Last week I went out to San Jose, CA to go to Apple’s iPhone Tech Talk World Tour!
Apple once a year holds 9 single day “Tech Talks” across the world. This year only 3 were in the US and I was lucky enough to get a spot at the San Jose meetup. The conference was focused on getting developers to use best practices in all regions of their applications. Apple’s stance was even if the app is small, it might as well be designed as well as possible.
The day started with a nice overview of the iPhone platform. They sell tons of these things and people seem to love the App store. No real news there. Nice overview of the creative apps in the store. Certainly got everyone’s brains working for an exciting day.
After looking over all the sessions I decided to spend my whole day in Room A which seemed to focus on the performance, threading and data management. The main tech point to take away from the conference was how threading is done on the iPhone. Apple’s goal is to abstract away the complexities of classical threading. I went to an hour session on it and the only times I heard the words semaphore or lock was the speaker saying that they didn’t exist anymore.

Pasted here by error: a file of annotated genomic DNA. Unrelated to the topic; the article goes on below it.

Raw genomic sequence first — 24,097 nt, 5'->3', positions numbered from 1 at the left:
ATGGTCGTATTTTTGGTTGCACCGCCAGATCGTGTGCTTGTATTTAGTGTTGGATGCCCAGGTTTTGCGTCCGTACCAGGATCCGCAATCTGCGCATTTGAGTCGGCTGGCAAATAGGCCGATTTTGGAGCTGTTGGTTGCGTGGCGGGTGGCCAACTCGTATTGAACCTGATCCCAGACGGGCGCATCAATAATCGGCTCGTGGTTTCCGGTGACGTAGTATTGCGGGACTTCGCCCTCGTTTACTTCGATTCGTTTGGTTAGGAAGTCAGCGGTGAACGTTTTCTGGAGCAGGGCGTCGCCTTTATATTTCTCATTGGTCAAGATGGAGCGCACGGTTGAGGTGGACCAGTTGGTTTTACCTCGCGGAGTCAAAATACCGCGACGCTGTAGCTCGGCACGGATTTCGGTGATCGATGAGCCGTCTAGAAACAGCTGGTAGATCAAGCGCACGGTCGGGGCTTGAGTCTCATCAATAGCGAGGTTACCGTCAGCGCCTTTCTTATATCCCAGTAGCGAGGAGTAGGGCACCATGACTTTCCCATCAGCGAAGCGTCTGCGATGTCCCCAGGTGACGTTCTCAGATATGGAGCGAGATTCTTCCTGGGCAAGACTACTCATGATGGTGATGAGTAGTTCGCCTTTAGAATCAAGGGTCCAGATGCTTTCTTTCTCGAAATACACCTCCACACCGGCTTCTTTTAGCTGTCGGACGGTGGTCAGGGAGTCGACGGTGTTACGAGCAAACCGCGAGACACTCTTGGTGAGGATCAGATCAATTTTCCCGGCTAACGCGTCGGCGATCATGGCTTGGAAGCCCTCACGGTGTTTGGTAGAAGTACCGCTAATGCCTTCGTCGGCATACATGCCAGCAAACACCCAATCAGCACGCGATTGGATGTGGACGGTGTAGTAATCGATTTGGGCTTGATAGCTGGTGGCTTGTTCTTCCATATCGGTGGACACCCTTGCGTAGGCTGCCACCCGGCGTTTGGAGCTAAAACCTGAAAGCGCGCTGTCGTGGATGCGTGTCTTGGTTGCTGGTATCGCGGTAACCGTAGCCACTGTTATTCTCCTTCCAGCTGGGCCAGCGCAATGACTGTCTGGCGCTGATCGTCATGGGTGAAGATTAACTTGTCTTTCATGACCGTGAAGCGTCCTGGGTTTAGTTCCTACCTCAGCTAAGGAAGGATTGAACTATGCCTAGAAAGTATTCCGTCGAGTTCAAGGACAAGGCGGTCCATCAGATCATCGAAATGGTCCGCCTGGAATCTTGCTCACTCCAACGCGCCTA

The iPhone has may build in calls which are blocking calls. This means that when performed on the main thread functionality will halt until they are done. A very commonly used blocking call is initWithContentsOfURL:. This method is used commonly for XML parsing and grabbing images from the internet. Apple has created a solution for this that essentially automizes your thread management with a single line of code. Lets say for example I am creating an app that on launch parses an XML source. If I have a containing method called parseXML() that does all the parsing I can call this method on a managed thread simply by using.
NSOperationQueue *queue = [[NSOperationQueue alloc] init]; NSInvocationOperation *op = [[NSInvocationOperation alloc] initWithTarget:self selector:@selector(parseXML) object:nil]; [queue addOperation:op]; [op release];
That’s it. Apple has made a general class called NSOperation that gives users the power to create their own automated threading classes. In this case I am using the built in NSIvocationoperation object that takes in a method and runs it on a secondary thread. Throw the operation into an operation queue and you are done. Very powerful stuff.
Aside from the fun tech stuff it was a great opportunity to meet people in the developer community and share ideas.